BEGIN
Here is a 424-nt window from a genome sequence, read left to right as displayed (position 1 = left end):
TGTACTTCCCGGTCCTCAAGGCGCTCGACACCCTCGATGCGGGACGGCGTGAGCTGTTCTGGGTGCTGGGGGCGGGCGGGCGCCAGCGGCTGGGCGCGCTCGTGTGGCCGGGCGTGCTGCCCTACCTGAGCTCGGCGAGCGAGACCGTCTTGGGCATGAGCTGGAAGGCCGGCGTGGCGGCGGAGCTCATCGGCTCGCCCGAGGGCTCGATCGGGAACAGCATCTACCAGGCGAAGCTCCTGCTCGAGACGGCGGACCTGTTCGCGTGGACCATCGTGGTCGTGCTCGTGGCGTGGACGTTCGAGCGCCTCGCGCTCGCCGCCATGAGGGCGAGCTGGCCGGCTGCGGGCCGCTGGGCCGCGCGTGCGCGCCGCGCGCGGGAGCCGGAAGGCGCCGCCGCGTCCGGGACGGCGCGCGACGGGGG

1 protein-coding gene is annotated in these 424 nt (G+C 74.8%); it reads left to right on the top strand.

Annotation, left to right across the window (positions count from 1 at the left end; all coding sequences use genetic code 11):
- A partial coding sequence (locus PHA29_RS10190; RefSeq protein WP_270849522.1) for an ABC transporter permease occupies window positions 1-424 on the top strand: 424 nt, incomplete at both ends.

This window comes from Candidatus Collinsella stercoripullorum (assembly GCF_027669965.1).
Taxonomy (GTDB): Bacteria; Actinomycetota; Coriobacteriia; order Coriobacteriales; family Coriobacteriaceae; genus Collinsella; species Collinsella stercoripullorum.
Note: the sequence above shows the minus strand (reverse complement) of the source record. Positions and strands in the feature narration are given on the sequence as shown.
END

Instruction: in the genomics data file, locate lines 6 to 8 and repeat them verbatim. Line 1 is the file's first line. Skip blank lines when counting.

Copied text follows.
This window comes from Candidatus Collinsella stercoripullorum (assembly GCF_027669965.1).
Taxonomy (GTDB): Bacteria; Actinomycetota; Coriobacteriia; order Coriobacteriales; family Coriobacteriaceae; genus Collinsella; species Collinsella stercoripullorum.
Note: the sequence above shows the minus strand (reverse complement) of the source record. Positions and strands in the feature narration are given on the sequence as shown.